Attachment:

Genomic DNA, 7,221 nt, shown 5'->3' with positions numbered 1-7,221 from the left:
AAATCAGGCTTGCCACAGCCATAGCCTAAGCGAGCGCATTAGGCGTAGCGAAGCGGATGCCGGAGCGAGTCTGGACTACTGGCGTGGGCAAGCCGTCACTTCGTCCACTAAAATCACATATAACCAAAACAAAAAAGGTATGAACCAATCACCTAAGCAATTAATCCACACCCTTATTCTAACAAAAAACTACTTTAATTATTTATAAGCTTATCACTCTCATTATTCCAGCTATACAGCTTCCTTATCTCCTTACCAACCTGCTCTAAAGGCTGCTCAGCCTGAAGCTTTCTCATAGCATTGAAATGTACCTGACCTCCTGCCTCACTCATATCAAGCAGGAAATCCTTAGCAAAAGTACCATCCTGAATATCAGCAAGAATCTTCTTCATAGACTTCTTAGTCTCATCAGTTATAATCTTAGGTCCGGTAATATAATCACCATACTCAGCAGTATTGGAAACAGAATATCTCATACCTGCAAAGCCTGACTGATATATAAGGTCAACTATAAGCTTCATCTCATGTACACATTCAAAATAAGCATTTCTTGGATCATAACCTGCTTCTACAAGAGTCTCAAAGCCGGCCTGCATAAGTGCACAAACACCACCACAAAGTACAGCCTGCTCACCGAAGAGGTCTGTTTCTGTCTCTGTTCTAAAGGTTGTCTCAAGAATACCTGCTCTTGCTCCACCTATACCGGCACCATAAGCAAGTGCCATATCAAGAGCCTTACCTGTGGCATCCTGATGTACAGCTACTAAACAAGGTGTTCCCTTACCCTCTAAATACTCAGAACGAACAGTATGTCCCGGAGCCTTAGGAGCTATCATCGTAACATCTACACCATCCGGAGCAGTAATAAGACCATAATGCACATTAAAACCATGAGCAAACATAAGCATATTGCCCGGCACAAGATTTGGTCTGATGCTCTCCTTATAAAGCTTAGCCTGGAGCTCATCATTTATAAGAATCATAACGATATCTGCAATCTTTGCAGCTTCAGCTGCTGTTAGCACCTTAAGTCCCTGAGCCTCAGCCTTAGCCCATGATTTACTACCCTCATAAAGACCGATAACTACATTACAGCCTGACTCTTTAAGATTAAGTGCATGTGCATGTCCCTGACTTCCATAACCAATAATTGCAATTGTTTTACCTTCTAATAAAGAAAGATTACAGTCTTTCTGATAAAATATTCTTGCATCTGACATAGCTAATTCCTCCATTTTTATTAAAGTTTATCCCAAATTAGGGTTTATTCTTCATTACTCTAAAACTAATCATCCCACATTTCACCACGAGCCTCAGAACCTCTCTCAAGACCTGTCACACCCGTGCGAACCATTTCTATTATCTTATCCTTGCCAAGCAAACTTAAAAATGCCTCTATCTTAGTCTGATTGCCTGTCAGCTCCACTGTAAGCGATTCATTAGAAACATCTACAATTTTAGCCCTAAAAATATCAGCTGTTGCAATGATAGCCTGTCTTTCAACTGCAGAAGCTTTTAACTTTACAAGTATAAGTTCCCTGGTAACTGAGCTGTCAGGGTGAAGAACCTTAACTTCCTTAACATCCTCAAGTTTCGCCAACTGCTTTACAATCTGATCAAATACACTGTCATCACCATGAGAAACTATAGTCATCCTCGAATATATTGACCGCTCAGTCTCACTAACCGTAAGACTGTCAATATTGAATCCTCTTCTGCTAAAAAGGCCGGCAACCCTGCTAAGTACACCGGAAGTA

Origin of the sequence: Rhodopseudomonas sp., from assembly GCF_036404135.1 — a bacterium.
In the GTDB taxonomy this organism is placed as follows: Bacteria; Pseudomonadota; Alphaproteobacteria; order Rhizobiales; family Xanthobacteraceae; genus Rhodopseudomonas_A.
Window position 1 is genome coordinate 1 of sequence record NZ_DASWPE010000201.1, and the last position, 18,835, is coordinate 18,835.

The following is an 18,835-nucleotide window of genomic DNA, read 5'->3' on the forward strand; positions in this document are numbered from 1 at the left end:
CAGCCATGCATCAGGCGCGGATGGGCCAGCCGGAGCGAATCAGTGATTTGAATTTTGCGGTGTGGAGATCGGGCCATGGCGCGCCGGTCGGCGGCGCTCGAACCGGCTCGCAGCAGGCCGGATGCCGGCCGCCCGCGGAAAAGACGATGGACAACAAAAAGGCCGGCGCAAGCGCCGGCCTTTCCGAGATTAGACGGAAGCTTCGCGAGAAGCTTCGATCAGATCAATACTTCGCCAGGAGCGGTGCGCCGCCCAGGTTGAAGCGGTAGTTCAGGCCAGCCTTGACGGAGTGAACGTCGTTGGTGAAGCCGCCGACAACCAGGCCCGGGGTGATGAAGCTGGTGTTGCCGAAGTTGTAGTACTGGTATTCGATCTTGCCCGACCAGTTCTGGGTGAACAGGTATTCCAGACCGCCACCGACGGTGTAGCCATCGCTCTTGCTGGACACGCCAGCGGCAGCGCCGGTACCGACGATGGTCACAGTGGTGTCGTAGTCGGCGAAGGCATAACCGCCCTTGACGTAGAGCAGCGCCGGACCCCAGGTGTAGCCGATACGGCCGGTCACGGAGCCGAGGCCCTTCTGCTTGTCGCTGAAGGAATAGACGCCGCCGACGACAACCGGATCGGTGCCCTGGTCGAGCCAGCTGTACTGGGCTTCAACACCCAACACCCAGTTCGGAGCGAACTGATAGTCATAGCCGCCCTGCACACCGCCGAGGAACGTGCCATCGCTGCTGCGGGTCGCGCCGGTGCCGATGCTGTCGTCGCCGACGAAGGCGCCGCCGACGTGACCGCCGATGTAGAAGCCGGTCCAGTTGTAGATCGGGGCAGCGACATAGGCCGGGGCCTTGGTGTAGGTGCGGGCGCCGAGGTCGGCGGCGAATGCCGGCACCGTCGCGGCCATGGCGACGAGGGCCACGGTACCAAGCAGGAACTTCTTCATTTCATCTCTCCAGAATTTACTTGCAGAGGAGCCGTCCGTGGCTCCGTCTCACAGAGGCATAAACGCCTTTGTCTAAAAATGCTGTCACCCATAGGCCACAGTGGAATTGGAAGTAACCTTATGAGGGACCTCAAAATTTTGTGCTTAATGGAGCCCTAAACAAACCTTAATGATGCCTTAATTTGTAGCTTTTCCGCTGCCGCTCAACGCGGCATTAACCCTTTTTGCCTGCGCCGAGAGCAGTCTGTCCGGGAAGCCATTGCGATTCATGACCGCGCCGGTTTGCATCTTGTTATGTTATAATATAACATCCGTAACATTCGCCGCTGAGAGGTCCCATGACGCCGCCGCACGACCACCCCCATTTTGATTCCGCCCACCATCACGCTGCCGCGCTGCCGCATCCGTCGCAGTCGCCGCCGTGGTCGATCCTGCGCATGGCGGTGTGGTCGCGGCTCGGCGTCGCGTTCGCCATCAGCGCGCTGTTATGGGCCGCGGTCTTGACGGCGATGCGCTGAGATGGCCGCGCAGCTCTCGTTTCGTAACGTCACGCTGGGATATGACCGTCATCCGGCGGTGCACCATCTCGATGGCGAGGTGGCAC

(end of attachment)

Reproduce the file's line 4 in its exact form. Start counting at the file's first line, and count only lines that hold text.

In the GTDB taxonomy this organism is placed as follows: Bacteria; Pseudomonadota; Alphaproteobacteria; order Rhizobiales; family Xanthobacteraceae; genus Rhodopseudomonas_A.